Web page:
grains, cattle, wax

Posted on July 27th, 2008 by admin and filed under Uncategorized
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738. The agriculture of Moldavia and Wattachia, two of the most northerly provinces of European Turkey, has been given by various authors, as Carra, Bauer, and Thornton. The climate of those provinces is very severe in winter. Spring begins in April ; summer in June ; and in July and August the days are excessively hot, and the nights cold. Heavy rains begin in September, and snows in November. The surface is generally mountainous ; but the vallies dry and rich. The usual grains are cultivated, and also maize. They plough deep with six oxen, and never employ manure. They take a crop, and leave the land to rest alternately. The corn is trodden out by horses, and then laid up in pits. Flax and hemp are sown for local manufacture. Newly broken-up lands are planted with cabbages, which grow to a great size. The vine is cultivated on the southern declivities of hills, and the wine is said to equal that of Hungary. The mulberry is cultivated for the silkworm ; and forests are extensive on the mountains. The common fruit trees are abundant, and an excellent variety of apple, called the doiniasca, grows wild. The olive and fig are too delicate for the climate.

739. But the pasture lands are the most valuable parts of these provinces. The oxen are large and fleshy, and so numerous, that they form a principal article of export to Russia, Poland, and Germany. The buffalo thrives better here than in most parts of Europe ; and is valued for its strength and milk. The sheep winter on the Danube, and pass the summer on the Carpathian mountains ; their mutton is excellent, and the annual exportation of the wool into Germany is very considerable. There arc various breeds of horses ; they are brought up in great numbers, for the Austrian and Prussian cavalry. They arc well formed, spirited, docile, and remarkable for the soundness of their hoofs. The carriage and draught horses are small but active, and capable of resisting fatigue. They live in the open air in all seasons, though in winter they arc often attacked by wolves. Domestic fowls and game abound, especially hares. The honey and wine are of the finest quality. One author (Curra) mentions a kind of green wax, which, when m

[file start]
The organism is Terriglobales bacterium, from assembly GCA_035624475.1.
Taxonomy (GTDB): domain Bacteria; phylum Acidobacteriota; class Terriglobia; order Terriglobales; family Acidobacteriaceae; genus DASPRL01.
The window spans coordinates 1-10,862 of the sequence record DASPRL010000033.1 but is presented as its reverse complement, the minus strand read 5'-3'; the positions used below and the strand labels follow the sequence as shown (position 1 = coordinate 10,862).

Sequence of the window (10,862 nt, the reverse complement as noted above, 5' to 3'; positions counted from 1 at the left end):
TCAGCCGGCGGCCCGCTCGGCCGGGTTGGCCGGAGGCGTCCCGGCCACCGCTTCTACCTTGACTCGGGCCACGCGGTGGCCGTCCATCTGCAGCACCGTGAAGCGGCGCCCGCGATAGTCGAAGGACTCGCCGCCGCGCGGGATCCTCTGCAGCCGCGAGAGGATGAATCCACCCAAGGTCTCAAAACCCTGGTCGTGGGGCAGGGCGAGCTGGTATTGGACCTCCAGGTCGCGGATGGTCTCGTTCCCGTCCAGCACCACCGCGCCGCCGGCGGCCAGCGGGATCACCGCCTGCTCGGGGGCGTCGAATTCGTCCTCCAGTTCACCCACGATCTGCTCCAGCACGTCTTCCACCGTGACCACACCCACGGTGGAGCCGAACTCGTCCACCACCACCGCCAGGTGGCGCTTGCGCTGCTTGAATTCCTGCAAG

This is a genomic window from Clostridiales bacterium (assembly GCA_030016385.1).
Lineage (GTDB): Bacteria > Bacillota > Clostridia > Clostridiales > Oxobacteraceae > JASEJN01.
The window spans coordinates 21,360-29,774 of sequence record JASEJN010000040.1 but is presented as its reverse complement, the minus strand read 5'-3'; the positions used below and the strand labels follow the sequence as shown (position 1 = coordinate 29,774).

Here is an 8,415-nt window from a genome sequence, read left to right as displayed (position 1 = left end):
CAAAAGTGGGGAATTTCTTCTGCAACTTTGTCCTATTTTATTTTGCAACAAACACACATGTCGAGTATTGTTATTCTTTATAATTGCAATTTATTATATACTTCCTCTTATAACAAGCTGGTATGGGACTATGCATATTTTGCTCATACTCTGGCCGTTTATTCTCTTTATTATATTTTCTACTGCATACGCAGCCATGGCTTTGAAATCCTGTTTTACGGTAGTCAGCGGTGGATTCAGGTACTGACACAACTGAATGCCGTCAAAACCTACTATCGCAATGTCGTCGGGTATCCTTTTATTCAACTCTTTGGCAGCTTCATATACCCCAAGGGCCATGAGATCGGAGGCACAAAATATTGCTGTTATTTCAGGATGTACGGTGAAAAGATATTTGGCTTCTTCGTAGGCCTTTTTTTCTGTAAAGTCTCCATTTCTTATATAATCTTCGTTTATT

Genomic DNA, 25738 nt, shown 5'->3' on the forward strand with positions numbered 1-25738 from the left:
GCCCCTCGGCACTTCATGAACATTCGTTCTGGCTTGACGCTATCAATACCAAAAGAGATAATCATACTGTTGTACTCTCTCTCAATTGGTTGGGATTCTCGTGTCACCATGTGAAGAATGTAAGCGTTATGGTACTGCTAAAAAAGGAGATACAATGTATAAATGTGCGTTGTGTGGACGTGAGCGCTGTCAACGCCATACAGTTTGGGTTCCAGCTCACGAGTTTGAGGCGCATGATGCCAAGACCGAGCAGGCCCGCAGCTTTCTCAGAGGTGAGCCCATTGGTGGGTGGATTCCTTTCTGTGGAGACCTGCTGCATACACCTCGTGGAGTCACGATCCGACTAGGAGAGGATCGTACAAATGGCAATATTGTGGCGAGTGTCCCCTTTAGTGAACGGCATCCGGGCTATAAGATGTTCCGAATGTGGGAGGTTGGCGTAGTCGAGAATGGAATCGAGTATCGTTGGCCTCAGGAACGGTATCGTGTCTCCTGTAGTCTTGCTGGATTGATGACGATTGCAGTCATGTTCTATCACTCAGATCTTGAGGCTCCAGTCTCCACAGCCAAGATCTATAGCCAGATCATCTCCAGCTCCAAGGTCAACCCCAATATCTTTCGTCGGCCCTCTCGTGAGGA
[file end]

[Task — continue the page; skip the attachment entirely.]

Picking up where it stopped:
ade into tapers, diffuses an excellent perfume when lighted. Many of the cottages partake of the Swiss character, and are more picturesque than those of Hungary or Russia (Jig. HO.)

from: An Encyclop√¶dia of Agriculture: Comprising the Theory and Practice of … by John Claudius Loudon, Longman, Hurst, Rees, Orme, Brown, and Green, p. 122

Posted on Sunday, July 27th, 2008 at 1:36 AM and is filed under Uncategorized. RSS 2.0 feed.